Although neither Scotiabank nor the RBC blinked with red warning signs regarding their impact on oil, it should be clear what other banks have to say on this topic.

How much do they have in the housing market in Canada?

Given their negative role in the mortgage market, the aggregate income of banks in the housing market in Canada is likely to be huge. But smart investors are paying close attention to whether this huge chunk becomes bigger or smaller.

The new rules of the mortgage "stress test", implemented at the beginning of this year, designed to complicate obtaining a mortgage, seem to have the desired effect. Scotiabank says its residential mortgage portfolio grew by only 0.4 percent during the quarter. This is a small part of what happened during the foamy years of 2016 and 2017, and the bank said it expects its credit book to increase only in the middle of one quarter next year.

While the numbers are slightly higher in RBC, they are moving in the same direction, as during the quarter its housing mortgage book increased by 1.4 percent. The bank still has mortgage loans worth more than $ 265 billion, but, like Skoatia, “growth is slowing,” said Mario Mendonca, an analyst at TD Bank.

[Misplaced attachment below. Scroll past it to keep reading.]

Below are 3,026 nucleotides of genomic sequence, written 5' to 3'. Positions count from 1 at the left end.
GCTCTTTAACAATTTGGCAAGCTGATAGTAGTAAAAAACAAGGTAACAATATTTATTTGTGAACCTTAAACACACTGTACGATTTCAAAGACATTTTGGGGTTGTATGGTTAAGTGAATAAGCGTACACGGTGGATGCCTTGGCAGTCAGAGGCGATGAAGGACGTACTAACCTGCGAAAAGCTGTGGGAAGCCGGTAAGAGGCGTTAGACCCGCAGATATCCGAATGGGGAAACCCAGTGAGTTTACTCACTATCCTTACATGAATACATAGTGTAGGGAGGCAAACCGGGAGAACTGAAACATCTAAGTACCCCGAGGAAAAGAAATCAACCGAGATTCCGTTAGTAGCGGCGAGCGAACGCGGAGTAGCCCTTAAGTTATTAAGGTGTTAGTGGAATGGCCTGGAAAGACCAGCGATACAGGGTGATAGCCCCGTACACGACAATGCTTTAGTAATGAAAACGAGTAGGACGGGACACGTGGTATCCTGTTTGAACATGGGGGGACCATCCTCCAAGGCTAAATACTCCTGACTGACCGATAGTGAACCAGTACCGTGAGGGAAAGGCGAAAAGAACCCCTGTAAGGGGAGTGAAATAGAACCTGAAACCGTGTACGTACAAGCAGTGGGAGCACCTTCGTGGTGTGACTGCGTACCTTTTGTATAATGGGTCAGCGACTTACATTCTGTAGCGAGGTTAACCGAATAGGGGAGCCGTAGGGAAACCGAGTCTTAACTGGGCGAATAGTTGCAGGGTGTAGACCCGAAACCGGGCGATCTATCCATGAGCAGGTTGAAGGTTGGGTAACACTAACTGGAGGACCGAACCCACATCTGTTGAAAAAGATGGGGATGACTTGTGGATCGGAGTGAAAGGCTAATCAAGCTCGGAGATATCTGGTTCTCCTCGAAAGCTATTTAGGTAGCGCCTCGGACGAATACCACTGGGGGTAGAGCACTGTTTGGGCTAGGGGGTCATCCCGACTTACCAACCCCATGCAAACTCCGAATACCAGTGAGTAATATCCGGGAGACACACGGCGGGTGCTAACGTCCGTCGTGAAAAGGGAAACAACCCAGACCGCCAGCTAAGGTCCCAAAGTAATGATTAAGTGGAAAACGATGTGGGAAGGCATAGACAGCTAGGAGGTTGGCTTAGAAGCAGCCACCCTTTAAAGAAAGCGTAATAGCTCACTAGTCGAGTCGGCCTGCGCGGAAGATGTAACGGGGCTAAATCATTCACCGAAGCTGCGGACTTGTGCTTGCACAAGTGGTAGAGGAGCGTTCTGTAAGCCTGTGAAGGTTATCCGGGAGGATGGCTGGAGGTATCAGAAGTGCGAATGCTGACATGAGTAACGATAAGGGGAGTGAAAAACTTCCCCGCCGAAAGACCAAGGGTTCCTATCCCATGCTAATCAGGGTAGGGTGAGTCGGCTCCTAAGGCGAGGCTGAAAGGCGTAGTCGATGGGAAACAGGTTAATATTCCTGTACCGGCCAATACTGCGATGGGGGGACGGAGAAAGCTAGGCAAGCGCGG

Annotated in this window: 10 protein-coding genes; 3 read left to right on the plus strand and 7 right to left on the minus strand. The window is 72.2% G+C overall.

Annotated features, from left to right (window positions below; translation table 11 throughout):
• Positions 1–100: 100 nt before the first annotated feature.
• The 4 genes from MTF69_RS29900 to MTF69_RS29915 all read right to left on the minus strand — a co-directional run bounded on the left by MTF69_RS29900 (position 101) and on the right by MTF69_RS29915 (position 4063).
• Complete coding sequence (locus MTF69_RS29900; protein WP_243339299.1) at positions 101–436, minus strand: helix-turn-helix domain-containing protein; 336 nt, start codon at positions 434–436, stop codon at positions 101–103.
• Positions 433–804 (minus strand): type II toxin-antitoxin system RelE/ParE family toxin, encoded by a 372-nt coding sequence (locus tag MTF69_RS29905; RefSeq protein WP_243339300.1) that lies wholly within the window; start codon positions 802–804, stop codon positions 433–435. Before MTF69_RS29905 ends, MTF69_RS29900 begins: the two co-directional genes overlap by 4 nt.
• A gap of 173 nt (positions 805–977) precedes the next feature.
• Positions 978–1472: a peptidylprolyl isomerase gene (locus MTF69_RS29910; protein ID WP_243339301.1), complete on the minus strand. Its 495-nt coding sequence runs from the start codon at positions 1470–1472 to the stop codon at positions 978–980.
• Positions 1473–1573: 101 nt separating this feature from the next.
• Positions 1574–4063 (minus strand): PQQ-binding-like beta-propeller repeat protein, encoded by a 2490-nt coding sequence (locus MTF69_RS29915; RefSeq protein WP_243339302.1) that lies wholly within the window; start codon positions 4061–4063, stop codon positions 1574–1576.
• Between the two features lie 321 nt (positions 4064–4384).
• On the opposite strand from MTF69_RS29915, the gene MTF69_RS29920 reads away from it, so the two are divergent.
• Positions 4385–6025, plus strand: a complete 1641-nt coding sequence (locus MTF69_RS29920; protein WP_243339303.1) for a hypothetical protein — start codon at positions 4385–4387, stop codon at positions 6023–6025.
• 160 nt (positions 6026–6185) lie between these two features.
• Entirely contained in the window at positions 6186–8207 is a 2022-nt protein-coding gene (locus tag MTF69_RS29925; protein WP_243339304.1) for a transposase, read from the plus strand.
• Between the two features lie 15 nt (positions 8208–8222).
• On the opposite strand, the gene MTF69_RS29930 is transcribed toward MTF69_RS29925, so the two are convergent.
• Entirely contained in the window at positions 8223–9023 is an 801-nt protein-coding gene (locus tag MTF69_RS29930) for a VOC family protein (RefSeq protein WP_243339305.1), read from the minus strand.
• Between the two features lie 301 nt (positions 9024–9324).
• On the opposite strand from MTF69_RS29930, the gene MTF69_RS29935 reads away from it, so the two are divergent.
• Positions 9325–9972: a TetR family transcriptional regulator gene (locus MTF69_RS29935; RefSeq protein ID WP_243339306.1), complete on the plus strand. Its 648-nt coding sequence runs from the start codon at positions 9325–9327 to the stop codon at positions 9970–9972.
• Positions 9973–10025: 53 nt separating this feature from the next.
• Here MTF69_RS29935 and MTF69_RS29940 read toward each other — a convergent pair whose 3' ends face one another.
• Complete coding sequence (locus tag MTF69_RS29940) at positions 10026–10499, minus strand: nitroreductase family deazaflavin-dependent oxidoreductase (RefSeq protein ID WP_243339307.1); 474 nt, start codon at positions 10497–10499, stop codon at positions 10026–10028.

After growing for many years, Scotiabank begins to see a much smaller increase in the number of mortgage loans issued. (Joan Dyyani / CBC)

Even if the golden mortgage goose does not lay so many eggs, the Big Five probably can still get higher returns from their existing customers due to higher mortgage rates. But if any of Canada’s other major banks issue fewer mortgage loans, this is something that Canadian homeowners will want to keep track of.

Are they confident enough to receive dividends?

The dividend reduction is generally not audible in Canadian banks, as many investors buy and hold shares for many years, only for the steady income they provide. Thus, management in banks, as a rule, only increases the size of these quarterly scholarships, if they are confident that they can support higher payments.

If there are any signs in recent history, we can expect some hikes in the near future. Since the beginning of 2016, none of the large banks that tracked Mendonca has passed more than two quarters in a row without a modest increase in their dividends. (The exception is TD, which prefers to raise its dividend at the beginning of the calendar year and keep it there for the next four quarters. If this is fair, expect an early growth, but not until the next quarter.)

In this quarter, Scotiabank and RBC both held their dividends where they were, but both expected them to stand, because the last time they raised them. If the two-quarter trend is fair, the BMO will announce the hikes next week, as they have not traveled for six months.

Overall, Mendonka said: “We expect banks to continue raising dividends at a healthy pace,” at about 8 percent, on average, this year and next.

If this happens, it is a good sign for investors that banks feel confident in the future, even when remote storm clouds begin to rumble through the Canadian housing market and an oil field.